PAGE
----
Re Heschel’s “Concepts are delicious snacks with which we try to alleviate our amazement.” (1971:7) “If amazement is a good thing why would we want to alleviate it?”

Some comments re Heschel’s,
“Concepts are delicious snacks with which we try to alleviate our amazement.” (1971:7)

A member of our One Garden group asked for comments on; “Assuming amazement as something good I want to enhance or amplify it not alleviate it.” (?)

As a question I’m reading that as, “If amazement is a good thing why would we want to alleviate it?”

COMMENTS:
It’s not the amazement that needs alleviating it is our spiritual hunger that needs alleviating – the hunger to be at-one – and to be free of the burden, and suffering, of egoic self.

Concepts, like food snacks, won’t satisfy us compared to the real thing, a proper spiritual meal – which is to rest as our Nondual self – to rest as awareness (substantially ) free of self.

The ‘snacks quotation’ relates to the ‘Citizens of two realms’ quotation. Here is a slightly longer version of the ‘Citizens of Two Realms’ extract’;

“The Search for reason ends at the known; on the immense expanse beyond it only the sense of the ineffable can glide. It alone knows the route to that which is remote from experience and understanding.

Neither of them is amphibious: reason cannot go beyond the shore, and the sense of the ineffable is out of place where we measure, where we weigh.

We do not leave the shore of the known in search of adventure or suspense or because of the failure of reason to answer our questions. We sail because our mind is like a fantastic seashell, and when applying our ear to its lips we hear a perpetual murmur from the waves beyond the shore.

Citizens of two realms, we all must sustain a dual allegiance: we sense the ineffable in one realm, we name and exploit reality in another.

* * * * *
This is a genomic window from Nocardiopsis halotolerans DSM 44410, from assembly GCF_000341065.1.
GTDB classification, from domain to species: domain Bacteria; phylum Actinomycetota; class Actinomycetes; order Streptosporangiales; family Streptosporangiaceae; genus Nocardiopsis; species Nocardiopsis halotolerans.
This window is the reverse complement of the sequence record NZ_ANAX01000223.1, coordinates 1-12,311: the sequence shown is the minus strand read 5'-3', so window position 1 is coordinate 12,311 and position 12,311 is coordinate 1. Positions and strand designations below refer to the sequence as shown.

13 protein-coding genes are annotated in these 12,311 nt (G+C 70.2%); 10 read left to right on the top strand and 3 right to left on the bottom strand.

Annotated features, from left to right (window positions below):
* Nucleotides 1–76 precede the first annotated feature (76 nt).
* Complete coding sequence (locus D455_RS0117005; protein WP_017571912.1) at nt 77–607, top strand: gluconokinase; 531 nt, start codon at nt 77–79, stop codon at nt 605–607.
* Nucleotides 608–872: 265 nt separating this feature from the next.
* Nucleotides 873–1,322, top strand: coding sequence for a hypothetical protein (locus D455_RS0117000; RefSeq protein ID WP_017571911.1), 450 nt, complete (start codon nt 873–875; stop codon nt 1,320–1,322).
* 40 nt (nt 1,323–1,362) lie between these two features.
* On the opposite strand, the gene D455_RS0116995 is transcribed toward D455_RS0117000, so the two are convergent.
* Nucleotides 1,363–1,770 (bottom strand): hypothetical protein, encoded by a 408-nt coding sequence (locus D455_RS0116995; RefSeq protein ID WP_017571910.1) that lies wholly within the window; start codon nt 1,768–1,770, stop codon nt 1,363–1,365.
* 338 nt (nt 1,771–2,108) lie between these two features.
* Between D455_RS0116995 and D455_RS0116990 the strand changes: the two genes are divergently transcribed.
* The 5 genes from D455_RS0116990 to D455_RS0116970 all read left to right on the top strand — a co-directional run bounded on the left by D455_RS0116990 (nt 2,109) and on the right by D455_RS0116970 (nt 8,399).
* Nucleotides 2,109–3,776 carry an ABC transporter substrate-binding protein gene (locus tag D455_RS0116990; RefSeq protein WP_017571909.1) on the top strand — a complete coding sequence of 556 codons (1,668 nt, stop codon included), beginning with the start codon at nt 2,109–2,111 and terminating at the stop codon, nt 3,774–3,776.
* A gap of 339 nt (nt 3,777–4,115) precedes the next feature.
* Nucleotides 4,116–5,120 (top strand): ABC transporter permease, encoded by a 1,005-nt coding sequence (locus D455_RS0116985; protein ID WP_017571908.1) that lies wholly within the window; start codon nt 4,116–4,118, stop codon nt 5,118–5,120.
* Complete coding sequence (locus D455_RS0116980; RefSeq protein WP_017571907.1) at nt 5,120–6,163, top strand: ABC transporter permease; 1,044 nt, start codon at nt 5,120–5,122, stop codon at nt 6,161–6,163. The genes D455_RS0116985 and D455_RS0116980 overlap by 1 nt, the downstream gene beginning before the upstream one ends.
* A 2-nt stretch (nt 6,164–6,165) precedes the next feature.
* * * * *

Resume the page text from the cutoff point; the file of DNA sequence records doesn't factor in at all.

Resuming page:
Between the two we set up a system of references, but we can never fill the gap.

They are as far and as close to each other as time and calendar, as violin and melody, as life and what lies beyond the last breath.”
― Abraham Joshua Heschel, Man Is Not Alone: A Philosophy of Religion.

A saying not by Heschel is helpful “The larger the island of knowledge, the longer the shoreline of wonder.” – (source unknown though many have used it e.g.Huston Smith)

My reading of Heschel is that he is describing the dual world as the ‘island of knowledge’ and the nondual as ‘wonder’ – the ineffable experience of the Whole, of Mystery – that another great mystic, Einstein, wrote about so beautifully;

“The most beautiful thing we can experience is the mysterious. It is the source of all true art and science. He to whom this emotion is a stranger, who can no longer pause to wonder and stand rapt in awe, is as good as dead: his eyes are closed. This insight into the mystery of life, coupled though it be with fear, has also given rise to religion. To know that what is impenetrable to us really exists, manifesting itself as the highest wisdom and the most radiant beauty which our dull faculties can comprehend only in their most primitive forms— this knowledge, this feeling, is at the center of true religiousness. In this sense, and in this sense only, I belong in the ranks of devoutly religious men.” http://sciphilos.info/docs_pages/docs_Einstein_fulltext_css.html